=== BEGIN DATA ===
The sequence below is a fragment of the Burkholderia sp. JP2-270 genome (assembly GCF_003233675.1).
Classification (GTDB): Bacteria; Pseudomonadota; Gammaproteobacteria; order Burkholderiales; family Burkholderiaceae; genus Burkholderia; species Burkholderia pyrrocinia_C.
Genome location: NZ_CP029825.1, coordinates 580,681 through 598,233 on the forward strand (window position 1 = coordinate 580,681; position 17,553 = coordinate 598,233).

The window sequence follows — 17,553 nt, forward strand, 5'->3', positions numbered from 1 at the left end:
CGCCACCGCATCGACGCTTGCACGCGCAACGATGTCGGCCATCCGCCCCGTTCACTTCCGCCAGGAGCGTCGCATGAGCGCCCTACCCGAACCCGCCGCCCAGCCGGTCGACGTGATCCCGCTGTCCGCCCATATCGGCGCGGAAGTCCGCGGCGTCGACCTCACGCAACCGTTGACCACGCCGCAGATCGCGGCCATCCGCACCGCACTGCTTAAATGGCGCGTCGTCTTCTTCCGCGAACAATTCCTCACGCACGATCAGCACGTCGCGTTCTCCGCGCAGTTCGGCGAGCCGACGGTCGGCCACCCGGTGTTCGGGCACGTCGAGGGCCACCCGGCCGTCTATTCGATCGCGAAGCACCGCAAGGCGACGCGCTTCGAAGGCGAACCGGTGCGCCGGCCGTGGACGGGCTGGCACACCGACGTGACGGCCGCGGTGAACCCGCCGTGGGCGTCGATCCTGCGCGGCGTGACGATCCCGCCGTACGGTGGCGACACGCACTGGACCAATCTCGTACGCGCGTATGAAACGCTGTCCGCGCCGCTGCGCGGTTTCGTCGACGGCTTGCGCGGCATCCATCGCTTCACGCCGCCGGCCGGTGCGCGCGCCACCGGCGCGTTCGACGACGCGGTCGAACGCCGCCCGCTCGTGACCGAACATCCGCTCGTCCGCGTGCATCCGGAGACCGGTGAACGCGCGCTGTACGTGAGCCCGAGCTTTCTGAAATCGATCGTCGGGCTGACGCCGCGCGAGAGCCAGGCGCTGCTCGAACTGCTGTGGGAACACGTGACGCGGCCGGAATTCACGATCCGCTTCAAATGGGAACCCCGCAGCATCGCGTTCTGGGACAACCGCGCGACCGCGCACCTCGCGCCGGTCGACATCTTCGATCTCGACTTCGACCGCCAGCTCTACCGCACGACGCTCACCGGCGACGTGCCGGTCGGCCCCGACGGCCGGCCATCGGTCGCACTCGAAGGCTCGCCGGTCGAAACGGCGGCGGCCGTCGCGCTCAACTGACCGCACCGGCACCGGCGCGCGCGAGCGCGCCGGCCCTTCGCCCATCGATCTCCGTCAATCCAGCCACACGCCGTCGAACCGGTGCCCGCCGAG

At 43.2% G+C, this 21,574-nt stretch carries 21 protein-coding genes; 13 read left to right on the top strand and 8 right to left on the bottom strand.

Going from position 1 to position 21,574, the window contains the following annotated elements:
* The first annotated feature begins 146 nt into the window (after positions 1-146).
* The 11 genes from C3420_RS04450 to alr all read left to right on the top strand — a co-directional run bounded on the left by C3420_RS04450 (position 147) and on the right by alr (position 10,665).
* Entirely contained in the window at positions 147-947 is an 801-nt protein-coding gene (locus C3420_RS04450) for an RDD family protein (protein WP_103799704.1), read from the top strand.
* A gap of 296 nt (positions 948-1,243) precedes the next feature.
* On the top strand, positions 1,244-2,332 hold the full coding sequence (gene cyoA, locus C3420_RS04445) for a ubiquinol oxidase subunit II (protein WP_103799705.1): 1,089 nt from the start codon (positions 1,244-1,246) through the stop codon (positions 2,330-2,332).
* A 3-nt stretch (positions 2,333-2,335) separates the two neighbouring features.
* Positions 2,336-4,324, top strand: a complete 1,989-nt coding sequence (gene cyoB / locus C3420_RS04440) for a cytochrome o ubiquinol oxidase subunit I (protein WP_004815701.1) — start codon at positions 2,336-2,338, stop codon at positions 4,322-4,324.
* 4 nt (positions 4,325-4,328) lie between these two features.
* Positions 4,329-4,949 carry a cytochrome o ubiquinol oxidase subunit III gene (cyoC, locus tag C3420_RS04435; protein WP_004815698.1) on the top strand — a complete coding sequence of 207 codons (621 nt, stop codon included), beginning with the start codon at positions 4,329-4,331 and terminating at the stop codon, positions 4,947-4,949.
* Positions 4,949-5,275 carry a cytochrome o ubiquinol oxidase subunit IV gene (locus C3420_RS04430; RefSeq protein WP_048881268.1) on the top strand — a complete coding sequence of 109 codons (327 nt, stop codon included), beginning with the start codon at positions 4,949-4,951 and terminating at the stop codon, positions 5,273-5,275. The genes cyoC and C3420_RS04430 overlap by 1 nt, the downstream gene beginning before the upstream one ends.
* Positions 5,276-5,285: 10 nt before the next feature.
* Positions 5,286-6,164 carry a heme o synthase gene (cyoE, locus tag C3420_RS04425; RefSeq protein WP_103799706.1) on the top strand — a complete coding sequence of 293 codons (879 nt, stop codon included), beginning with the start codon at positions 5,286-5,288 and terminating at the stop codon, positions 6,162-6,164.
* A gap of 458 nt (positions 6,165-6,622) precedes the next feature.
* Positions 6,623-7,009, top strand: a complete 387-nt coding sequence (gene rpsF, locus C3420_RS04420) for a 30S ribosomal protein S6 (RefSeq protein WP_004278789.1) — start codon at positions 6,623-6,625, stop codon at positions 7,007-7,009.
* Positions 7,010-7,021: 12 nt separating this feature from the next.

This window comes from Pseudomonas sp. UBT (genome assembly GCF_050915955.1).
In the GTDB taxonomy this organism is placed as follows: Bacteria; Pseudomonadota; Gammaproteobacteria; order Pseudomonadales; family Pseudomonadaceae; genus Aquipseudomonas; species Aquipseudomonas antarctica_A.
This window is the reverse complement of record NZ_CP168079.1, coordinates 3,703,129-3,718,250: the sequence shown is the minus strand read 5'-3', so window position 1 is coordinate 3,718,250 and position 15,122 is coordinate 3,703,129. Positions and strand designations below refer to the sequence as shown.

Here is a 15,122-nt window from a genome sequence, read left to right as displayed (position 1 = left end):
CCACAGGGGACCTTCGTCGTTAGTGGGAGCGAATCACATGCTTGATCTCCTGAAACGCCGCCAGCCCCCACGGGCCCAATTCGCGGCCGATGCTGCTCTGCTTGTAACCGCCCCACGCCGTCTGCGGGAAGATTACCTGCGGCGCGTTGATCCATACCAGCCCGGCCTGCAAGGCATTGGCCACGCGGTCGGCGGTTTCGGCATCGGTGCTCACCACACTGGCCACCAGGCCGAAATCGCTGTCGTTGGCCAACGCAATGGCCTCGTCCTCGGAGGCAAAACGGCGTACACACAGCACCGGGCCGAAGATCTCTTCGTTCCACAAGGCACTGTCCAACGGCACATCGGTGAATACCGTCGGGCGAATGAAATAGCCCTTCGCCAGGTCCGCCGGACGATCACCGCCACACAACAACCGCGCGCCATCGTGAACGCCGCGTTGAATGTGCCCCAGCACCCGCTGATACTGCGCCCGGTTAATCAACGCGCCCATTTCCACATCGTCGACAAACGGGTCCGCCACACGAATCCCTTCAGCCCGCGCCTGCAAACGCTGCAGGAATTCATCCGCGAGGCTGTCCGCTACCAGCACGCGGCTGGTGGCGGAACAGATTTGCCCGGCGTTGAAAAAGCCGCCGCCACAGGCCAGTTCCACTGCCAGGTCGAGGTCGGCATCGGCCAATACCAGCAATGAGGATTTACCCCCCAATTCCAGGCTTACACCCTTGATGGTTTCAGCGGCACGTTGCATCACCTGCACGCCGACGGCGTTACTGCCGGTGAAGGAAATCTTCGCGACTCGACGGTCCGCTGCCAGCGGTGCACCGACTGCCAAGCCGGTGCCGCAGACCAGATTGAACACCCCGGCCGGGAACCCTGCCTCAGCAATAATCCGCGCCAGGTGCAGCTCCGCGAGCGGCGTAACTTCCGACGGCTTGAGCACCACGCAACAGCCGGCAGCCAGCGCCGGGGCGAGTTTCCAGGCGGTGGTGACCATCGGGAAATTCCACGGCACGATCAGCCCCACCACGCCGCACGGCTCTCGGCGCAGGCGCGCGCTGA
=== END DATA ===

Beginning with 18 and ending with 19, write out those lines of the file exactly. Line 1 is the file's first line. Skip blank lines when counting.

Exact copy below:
* Positions 5,276-5,285: 10 nt before the next feature.
* Positions 5,286-6,164 carry a heme o synthase gene (cyoE, locus tag C3420_RS04425; RefSeq protein WP_103799706.1) on the top strand — a complete coding sequence of 293 codons (879 nt, stop codon included), beginning with the start codon at positions 5,286-5,288 and terminating at the stop codon, positions 6,162-6,164.